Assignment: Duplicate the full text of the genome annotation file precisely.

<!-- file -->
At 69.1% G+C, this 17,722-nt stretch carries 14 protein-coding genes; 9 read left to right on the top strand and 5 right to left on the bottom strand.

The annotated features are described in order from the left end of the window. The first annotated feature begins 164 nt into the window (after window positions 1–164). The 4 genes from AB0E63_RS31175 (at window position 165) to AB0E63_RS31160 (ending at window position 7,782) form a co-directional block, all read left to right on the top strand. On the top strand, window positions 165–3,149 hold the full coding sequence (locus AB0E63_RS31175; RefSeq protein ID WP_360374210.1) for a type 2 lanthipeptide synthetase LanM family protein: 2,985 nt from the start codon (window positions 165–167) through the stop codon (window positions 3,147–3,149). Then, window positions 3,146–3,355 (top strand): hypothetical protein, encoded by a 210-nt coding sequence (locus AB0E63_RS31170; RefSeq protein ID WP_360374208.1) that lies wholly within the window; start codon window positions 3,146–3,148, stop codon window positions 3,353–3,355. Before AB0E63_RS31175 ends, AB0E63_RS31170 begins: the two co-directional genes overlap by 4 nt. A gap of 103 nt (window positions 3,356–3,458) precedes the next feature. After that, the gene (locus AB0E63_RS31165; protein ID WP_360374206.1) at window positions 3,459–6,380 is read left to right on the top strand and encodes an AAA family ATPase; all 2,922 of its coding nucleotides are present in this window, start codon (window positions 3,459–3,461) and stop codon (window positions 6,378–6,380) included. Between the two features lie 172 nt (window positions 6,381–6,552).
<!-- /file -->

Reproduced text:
At 69.1% G+C, this 17,722-nt stretch carries 14 protein-coding genes; 9 read left to right on the top strand and 5 right to left on the bottom strand.

The annotated features are described in order from the left end of the window. The first annotated feature begins 164 nt into the window (after window positions 1–164). The 4 genes from AB0E63_RS31175 (at window position 165) to AB0E63_RS31160 (ending at window position 7,782) form a co-directional block, all read left to right on the top strand. On the top strand, window positions 165–3,149 hold the full coding sequence (locus AB0E63_RS31175; RefSeq protein ID WP_360374210.1) for a type 2 lanthipeptide synthetase LanM family protein: 2,985 nt from the start codon (window positions 165–167) through the stop codon (window positions 3,147–3,149). Then, window positions 3,146–3,355 (top strand): hypothetical protein, encoded by a 210-nt coding sequence (locus AB0E63_RS31170; RefSeq protein ID WP_360374208.1) that lies wholly within the window; start codon window positions 3,146–3,148, stop codon window positions 3,353–3,355. Before AB0E63_RS31175 ends, AB0E63_RS31170 begins: the two co-directional genes overlap by 4 nt. A gap of 103 nt (window positions 3,356–3,458) precedes the next feature. After that, the gene (locus AB0E63_RS31165; protein ID WP_360374206.1) at window positions 3,459–6,380 is read left to right on the top strand and encodes an AAA family ATPase; all 2,922 of its coding nucleotides are present in this window, start codon (window positions 3,459–3,461) and stop codon (window positions 6,378–6,380) included. Between the two features lie 172 nt (window positions 6,381–6,552).